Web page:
Friday, February 12, 2010

Talking about the weather: it's genetic.

When I was writing my weekly ‘what I talked about’ post (see below), the one thing that kept coming to mind (beyond wine, but I blame that on FebFast) was the weather. The last week has been too rainy or too sticky or too hot or too damn something every single day. I have had countless conversations about the weather. I think it’s genetic.

The older you get, the more you become like your parents. Hence I now watch The Bill (and not just for Smiffy), love my garden and talk about the weather. I have not yet reached the stratospheric heights of The Builder, who shooshes us all at 5.57pm so that he can concentrate on what Tim Bailey is telling him about the minimum overnight temperature. But I’m working on it.

I blame my Dad (hi Dad!). This is a man who keeps a diary. The only thing in the diary is a record, each day, of the minimum and maximum temperatures for the day, as forecast by the TV weatherman. He writes this down every day. Underneath it, written the next day, is the actual minimum and maximum temperatures. I kid you not. You can see at a glance how accurate the whole process is.

Occasionally, he goes crazy and writes down an outstanding news event. The day Jennifer Hawkins lost her skirt on the runway was described as ‘Whoops, Jennifer Hawkins’. Only the big stuff makes it to the comment stage.

When I first read this diary (it was open, really) I was in fits of laughter. Who would go to the trouble of doing this? But now it makes a lot more sense. It’s a legacy, in its own way. If you ever need to know the forecast weather, for any day of the year, any year, and the actual weather that occurred on that day, just ask my Dad. He’s got that info right there at his fingertips. It’s climate change as it happens.

Given how much we all talk about the weather, Dad’s on his way to a national consulting role. Just you wait. Kevin07 will be calling one day. If only to check Dad’s availability for the Independent Inquiry Into Weather Reporting In This Country. Yep, any day now.


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  2. Al, this is funny. It was evidently before I found you, so to speak, else I would have commented back then.

    My Dad was the same. He would listent to the local forecast on the wireless, then go outside and tap the thermometer, and inspect it over the top of his specs.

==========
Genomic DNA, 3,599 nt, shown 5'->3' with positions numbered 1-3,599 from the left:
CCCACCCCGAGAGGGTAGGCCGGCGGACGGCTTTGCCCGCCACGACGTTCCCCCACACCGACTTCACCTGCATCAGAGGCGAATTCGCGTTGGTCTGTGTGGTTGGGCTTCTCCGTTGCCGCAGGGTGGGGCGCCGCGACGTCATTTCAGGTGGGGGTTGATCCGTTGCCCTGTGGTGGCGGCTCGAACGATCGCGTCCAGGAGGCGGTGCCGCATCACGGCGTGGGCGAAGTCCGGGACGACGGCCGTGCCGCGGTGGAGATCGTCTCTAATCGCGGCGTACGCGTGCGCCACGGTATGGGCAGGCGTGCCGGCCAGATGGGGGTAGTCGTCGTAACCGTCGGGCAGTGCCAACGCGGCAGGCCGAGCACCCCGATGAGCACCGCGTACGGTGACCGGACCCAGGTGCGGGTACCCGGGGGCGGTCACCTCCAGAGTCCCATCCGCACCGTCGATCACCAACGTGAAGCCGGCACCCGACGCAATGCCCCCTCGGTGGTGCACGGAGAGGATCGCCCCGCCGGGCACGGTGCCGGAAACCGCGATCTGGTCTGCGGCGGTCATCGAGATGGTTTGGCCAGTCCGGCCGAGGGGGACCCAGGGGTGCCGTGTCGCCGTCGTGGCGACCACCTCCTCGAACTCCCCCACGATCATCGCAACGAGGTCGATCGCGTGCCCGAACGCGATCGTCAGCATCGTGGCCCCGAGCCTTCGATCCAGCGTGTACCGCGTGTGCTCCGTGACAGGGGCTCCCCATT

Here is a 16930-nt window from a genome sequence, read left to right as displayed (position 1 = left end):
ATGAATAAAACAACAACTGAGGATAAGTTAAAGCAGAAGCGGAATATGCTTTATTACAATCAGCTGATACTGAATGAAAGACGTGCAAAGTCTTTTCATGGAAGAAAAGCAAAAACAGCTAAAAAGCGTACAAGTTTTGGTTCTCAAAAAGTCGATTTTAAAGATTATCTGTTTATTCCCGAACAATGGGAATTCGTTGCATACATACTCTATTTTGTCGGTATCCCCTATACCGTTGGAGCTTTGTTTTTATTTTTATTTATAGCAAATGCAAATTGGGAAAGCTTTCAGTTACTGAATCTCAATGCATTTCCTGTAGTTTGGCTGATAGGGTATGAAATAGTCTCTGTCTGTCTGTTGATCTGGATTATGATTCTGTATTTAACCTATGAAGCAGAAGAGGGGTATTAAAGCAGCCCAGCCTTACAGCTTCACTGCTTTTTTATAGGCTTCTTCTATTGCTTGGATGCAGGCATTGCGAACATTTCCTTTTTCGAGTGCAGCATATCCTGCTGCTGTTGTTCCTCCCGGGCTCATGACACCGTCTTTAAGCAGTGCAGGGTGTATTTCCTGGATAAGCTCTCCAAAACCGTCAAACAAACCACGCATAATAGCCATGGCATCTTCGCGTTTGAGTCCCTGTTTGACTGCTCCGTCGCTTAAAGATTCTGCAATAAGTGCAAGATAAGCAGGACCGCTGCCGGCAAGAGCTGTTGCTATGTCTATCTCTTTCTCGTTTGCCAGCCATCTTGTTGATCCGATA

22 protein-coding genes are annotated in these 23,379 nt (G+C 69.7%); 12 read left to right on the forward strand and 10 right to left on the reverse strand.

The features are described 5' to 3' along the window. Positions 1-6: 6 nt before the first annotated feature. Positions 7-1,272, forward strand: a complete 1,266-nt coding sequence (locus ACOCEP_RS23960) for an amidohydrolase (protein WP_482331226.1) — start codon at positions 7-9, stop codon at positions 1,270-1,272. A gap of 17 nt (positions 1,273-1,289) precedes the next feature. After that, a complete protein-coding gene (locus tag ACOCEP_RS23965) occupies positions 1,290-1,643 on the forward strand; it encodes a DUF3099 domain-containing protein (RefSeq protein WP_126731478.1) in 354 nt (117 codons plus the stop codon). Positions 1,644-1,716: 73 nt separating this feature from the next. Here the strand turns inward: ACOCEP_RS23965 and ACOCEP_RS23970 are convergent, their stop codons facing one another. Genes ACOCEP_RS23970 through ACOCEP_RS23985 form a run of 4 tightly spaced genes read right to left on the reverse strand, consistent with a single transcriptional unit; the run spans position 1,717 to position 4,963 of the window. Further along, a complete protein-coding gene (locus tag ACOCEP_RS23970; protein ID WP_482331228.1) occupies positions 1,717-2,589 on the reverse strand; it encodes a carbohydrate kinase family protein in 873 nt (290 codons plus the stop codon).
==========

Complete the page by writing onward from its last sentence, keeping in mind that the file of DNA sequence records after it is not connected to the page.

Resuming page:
And write it down. In a diary bound in black leatherette with red corners. In his terrible handwriting.

    (Dare I say it, he also recorded rainfall too?! And regulalry tapped and inspected a barometer as well?)

    Thank you Al, for allowing me a fond trip down memory lane.

  3. Blogging is like a diary in a way. So you might find yourself posting comparisons of the forecasted and the actual temperatures one day, when you become more like your parents :)

  4. I'm far more interested in the weather since:
    a) Living on acreage and only having tank water &
    b) Having lived in Melbourne (Ah, 40 today and 16 tomorrow).
    My children also have a strange fascination with the weather. They forget they're not in Melbourne anymore. Mind you, rather than asking is it going to be cold outside, they now ask is it going to storm!

    As my Dad would say, there's a method in his madness ;-)

  5. So you could say writing runs in the family in more ways than one.... I love your dad ... that is awesome that after all this time he still keeps a record... and in yrs to come you can all sit down and see what the weather was like on a certain day ... fabulous idea... bit like my garden diary..which at the moment just says frozen

  6. My (late) Nanna did this religiously, from the ABC news each night. Except she'd write them down on little scraps of paper! She had a pile of scrap papers stapled together shopping list style and a pen beside her chair ready for the big 'moment'.
    Oh dear - I hope it's not genetic!

  7. I've got it real bad. Two words - rain gauge - summarise the extent of it. But my real addiction these days is the Weather Bureau's online radar. I think it's all the colours that I like the most, but I do love watching the radar when a storm is approaching.

  8. @Jamie - I am with you. I love the BOM site. We lived in Darwin for a while - and the stroms up there intorduced me to BOM gazing...

  9. What is it with Dads and measuring and record keeping? My Dad records sunspot readings...every day at certain times of the month or year, no matter whether he's on holiday or not, he has to record sunspot readings, makes monthly graphs and then diarises them! He how has sunspot readings going back probably twenty years or more!

  10. Too funny! I can't believe you read his diary!! naughty girl :-)

    The weather's one of those great ice matter what's been happening, even if you've been can always fall back on 'how about this weather, eh'

    have a great weekend

  11. Sounds like Mr Karen. He checks the BOM website every hour or so - more frequently if there is something developing - and watches the weather report on at least 3 channels!! Glad to know he's in good company. There could be worse obsessions to have ...

  12. That's great. Dads really can be strange creatures of habit :)

  13. Your dad sounds like a gem of laughs.
    A guy got to have a hobby.

    I think blokes are really into that stuff.

    I was thinking of buying my hub a weather station for Christmas.

  14. Whenever we visit family (who have cable, unlike us) or stay in a hotel, we indulge in our Weather Channel addiction. What is it about the weather??

  15. This is a brilliant idea, I am in awe of your Dad for being so organised and interested. It is a great hobby and as good as any other:) Jen


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